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Fluoride is the reduced form of fluorine, to be more precise it is an ion which bonds to other elements. The term fluorides refers to fluorine containing compounds which may be organofluorine and inorganic in nature. Such compounds are sometimes severely toxic (e.g. sarin). On the other hand, some compounds containing this element are life-saving and used as pharmaceuticals. One of these is efavirenz. Also, while certain fluorine-containing compounds are practically inert there are many highly reactive one, capable of causing various damaging effects.

What is Fluoride Used for?

Modern technology is simply inconceivable without fluorides. For instance, the element is a significant part of hydrofluoric acid. The acid is obtained by treating fluoride minerals with sulfuric acid and is widely used as a precursor of many pharmaceuticals (e.g. fluoxetine). It is also used for PTFE (Teflon) production. Teflon coating frying pans makes them non-sticky. The material is heat resistant and is not water-wettable. Additionally there is a wide range of medical uses of PTFE. Namely, the material is an integral part of arterial grafts, catheters, sutures and is also used in reconstructive and cosmetic facial surgery.

Furthermore, there is sulfur hexafluoride, an inert and safe insulator. It is a component of electrical transformers. Atomic bombs and nuclear reactor fuels are simply unimaginable without separation of isotopes of uranium. This is perfectly achieved with the assistance of uranium hexafluoride.

One of the most familiar uses of fluoride is water fluoridation. Fluoride-containing compounds may be used topically or achieved their effects via systemic application. Both of the mentioned pathways are used for prevention of tooth decay (cavity). So, we can drink water that contains optimal amounts of fluoride or we may opt for a variety of products for maintaining oral hygiene, all of which contain fluoride as only one ingredient. Even the combination of the two approaches may provide with desirable amount of fluoride on a daily basis.

Today the fluoridation of water is considered one of the greatest achievements in the field of prevention. On the other hand, the subject of adding fluoride to drinking water remains controversy because not all experts would agree that it is the best way to prevent cavity and that perhaps it may be harmful to certain extent.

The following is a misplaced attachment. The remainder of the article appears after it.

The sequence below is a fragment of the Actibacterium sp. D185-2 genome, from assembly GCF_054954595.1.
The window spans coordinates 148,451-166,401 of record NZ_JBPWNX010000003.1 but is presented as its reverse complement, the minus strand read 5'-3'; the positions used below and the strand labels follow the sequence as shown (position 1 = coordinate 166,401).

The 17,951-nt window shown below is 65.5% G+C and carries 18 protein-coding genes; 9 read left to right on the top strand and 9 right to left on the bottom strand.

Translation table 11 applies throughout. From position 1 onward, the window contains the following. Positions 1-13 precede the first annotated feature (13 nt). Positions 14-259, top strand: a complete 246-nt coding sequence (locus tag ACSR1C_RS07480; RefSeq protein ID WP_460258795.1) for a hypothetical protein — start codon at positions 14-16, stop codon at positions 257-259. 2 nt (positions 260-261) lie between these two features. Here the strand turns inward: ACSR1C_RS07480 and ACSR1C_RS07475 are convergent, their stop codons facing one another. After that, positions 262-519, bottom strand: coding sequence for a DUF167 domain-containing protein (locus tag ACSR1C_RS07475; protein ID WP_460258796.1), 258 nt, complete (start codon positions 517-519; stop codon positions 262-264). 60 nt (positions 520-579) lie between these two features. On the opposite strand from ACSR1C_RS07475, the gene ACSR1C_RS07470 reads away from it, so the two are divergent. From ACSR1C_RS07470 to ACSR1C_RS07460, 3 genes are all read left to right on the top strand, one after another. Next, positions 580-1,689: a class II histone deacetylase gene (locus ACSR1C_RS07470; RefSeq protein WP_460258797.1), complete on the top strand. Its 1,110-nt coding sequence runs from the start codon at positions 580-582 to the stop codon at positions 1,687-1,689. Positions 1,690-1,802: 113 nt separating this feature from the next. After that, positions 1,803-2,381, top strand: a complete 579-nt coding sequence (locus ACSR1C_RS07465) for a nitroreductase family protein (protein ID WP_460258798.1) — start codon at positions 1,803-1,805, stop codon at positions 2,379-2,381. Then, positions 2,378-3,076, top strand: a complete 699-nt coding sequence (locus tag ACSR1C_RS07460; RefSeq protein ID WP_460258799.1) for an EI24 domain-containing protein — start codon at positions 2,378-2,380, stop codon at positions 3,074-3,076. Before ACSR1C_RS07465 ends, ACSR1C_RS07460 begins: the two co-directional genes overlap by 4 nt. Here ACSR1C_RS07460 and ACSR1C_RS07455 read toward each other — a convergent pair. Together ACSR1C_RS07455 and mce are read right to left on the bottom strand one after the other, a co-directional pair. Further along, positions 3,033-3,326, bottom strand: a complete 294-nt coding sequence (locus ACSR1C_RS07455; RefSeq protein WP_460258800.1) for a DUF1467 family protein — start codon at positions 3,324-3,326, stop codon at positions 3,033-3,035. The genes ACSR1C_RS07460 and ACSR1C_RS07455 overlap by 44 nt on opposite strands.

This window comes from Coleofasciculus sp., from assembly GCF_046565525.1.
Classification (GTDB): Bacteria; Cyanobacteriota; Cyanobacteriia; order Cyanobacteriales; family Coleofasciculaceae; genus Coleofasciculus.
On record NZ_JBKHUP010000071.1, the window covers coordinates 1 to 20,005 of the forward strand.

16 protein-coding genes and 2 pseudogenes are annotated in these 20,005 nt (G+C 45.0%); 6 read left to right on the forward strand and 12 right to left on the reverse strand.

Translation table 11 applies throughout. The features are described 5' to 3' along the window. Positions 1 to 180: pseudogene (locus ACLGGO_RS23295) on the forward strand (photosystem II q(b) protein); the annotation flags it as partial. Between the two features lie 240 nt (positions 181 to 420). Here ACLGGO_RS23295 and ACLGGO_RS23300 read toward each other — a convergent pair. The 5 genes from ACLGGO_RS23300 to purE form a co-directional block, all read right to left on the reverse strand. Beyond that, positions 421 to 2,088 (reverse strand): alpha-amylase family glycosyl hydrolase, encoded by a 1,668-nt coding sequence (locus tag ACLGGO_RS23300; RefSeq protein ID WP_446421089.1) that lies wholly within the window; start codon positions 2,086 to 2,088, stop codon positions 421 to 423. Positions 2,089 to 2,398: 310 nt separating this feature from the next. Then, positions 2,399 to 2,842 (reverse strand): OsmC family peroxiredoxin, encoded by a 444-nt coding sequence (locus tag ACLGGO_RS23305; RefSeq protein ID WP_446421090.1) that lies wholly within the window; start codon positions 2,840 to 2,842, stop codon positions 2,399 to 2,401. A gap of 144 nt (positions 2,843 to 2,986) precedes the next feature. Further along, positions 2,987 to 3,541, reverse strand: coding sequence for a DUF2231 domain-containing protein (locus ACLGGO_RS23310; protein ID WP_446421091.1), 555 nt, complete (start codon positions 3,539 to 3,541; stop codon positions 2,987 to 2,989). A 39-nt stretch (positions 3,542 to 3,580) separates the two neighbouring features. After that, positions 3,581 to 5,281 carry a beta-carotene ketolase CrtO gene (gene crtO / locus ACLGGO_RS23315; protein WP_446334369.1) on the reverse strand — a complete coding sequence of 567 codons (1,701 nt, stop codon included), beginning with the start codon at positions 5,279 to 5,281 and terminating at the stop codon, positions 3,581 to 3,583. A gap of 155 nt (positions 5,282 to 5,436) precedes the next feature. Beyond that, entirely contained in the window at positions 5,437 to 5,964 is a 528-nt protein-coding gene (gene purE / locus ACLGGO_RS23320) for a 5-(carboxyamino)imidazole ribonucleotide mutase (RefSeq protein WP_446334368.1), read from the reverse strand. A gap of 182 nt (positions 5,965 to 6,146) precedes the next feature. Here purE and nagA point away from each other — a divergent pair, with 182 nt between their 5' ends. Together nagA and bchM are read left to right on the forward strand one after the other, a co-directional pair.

What Risks are Associated with Fluoride?

Because of great diversity of fluoride-containing compounds it is simply not possible to generalize the term of toxicity. Instead it is best to discuss toxicity of individual compounds, especially fluoride compounds people are frequently exposed to and which may, accidentally, trigger toxic effects. For example, sodium fluoride, the most commonly used soluble fluoride salt, is considered to be mildly toxic. However, it is blamed for accidental as well as suicidal deaths both associated with acute poisoning. Now, lethal dose of this compound in adults is 5-10 g (32-64 mg per kg body weight).

According to previously mentioned one needs to pay close attention when using products containing fluoride especially those that increase the level of the element in the body. If used as directed fluoride is practically safe and becomes hazardous once the dose is exceeded either accidentally or intendedly. Apart from being fully informed about use of fluoride-containing products, adults also need to keep such products out of reach of children. This particularly refers to children under the age of 6. In order to prevent accidental poisoning caused by fluoride parents are due to store fluoride supplements away from children. Furthermore, flavored toothpastes are not a good choice because young children are prone to swallow them. Also, the use of fluoridated toothpaste in young children is not always a good option because children are in general prone to swallowing toothpaste instead of spitting it out. Finally, if a parent opts for fluoridated toothpaste, the child should always be provided only with a pea-sized amount of toothpaste and the entire process of brushing teeth is performed under parent's surveillance. Repeated swallowing of toothpaste should be taken seriously and the previously fluoridated toothpaste should be replaced with fluoride-free one.

Apart from being lethally toxic, excess of fluoride may easily damage the tooth's enamel. The affected teeth show signs of discoloration that ranges from white specks/streaks to noticeable brown discoloration. These effects are commonly a consequence of fluorosis and predominantly occur in children under the age of 6. Fluorosis is more frequent among individuals who use well water. Teeth discoloration of this type can be easily dealt with by a well-experienced dentist.

All in all, the family dentist or pediatric dentist are great sources of information regarding dental care and the overall need for fluoride. If by any chance one accidentally ingests excessive amount of products that contain fluoride, symptoms of fluoride toxicity will soon occur in the form of nausea, vomiting, diarrhea and abdominal pain. Increased salivation and increased thirst may occur as well. This is a medical emergency which requires prompt treatment.

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